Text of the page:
UNUM rests its decision to terminate plaintiff's long term disability benefits on evidence that plaintiff was neither neurologically nor mentally disabled. UNUM contends that, in making its decision, it relied on the fact that both Dr. Feeley and Dr. Sheen answered"yes" in response to the question posed to them by UNUM:"Do you think that Ms. Buford will be able to return to her previous occupation as the Director of Auditing with the Federal National Mortgage Association? With another employer?" See UACL00258, 268. Plaintiff counters that the fact that plaintiff's physicians merely responded"yes" to a question posed by UNUM does not mean that they offered the opinion that plaintiff was able to return to work. The Court concludes, however, that it was not unreasonable for UNUM to rely on the physicians' affirmative answers as representations of the physicians' conclusions that plaintiff was no longer prevented from returning to work by a disability.

Plaintiff also argues that the question posed by UNUM does not specify a date by which plaintiff's physicians believed she would be able to return to work and that, therefore, UNUM's determination that her disability benefits should terminate after August 28, 2000, was unreasonable. UNUM explains that, in coming to its determination that plaintiff was not eligible for long term disability benefits after August 28, 2000, it also took into account the facts that: (1) plaintiff underwent surgery in May 2000 to alleviate the pain related to her neurological condition; (2) Dr. Henderson found that following the surgery, plaintiff experienced no pain beyond a mild left posterior neck spasm, reported recovery of normal strength and sensation, was neurologically intact, and that plaintiff's cervical spine x-rays showed good alignment, UACL00214; (3) plaintiff's medications remained stable and unchanged as of October 27, 2000; and (4) for the period from July through September 2000, plaintiff's doctor placed no restrictions on her. The Court concludes that these indicators from the record constitute"substantial evidence" – which must be more than a scintilla, but can be less than a preponderance – supporting UNUM's choice of August 28, 2000, as the date after which plaintiff was able to return to work.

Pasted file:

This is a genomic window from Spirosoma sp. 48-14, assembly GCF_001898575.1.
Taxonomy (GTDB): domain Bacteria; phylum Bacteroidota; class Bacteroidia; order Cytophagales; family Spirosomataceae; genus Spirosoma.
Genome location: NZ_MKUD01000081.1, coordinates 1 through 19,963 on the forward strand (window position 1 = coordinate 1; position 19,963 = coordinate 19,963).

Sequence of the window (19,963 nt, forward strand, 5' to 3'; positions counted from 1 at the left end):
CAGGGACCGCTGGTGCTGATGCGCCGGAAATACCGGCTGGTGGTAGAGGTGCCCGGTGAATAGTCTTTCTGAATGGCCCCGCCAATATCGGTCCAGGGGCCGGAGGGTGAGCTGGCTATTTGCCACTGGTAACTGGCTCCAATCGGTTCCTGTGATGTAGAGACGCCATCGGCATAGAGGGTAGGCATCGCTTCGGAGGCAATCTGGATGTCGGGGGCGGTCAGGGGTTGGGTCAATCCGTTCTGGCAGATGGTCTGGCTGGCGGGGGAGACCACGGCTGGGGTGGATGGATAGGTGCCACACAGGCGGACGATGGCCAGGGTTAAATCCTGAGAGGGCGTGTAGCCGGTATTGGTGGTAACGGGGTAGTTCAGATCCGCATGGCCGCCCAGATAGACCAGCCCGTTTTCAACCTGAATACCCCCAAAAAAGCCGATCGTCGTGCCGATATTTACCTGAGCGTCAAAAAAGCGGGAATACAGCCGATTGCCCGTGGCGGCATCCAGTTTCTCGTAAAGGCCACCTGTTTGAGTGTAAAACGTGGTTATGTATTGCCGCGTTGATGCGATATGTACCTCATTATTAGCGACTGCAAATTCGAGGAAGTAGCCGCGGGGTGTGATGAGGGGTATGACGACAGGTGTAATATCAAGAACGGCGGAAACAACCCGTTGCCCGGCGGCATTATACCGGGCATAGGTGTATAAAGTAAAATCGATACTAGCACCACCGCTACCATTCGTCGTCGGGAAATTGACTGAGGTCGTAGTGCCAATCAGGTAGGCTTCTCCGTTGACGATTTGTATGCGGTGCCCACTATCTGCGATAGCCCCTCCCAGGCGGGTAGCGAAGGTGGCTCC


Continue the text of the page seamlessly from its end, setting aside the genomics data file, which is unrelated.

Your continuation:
A. Plaintiff's Claim of Physical Disability

With respect to UNUM's determination regarding plaintiff's claims of physical – i.e., neurological – disability, plaintiff argues that UNUM incorrectly and unreasonably concluded that she no longer suffered from disabilities. Plaintiff contends that from June through September 2000, her physicians' reports explicitly list her impairments, including significant cervical degenerative disease with loss of disk space height, anterior osteopytes, sclerosis, and migraine headaches; that Dr. Cupps' September 2000 report noting plaintiff had an excellent clinical outcome from her surgery also states that she had"C-spine radiolopathy/chronic neuropathic pain" including"persistent pain in her left arm," UACL00263; and that the conditions addressed by the surgery were secondary to diseases (degenerative disc disease and facet arthropathy) from which plaintiff still suffers, UACL00422. UNUM maintains, however, that the administrative record as a whole supports its conclusion that plaintiff is no longer physically disabled.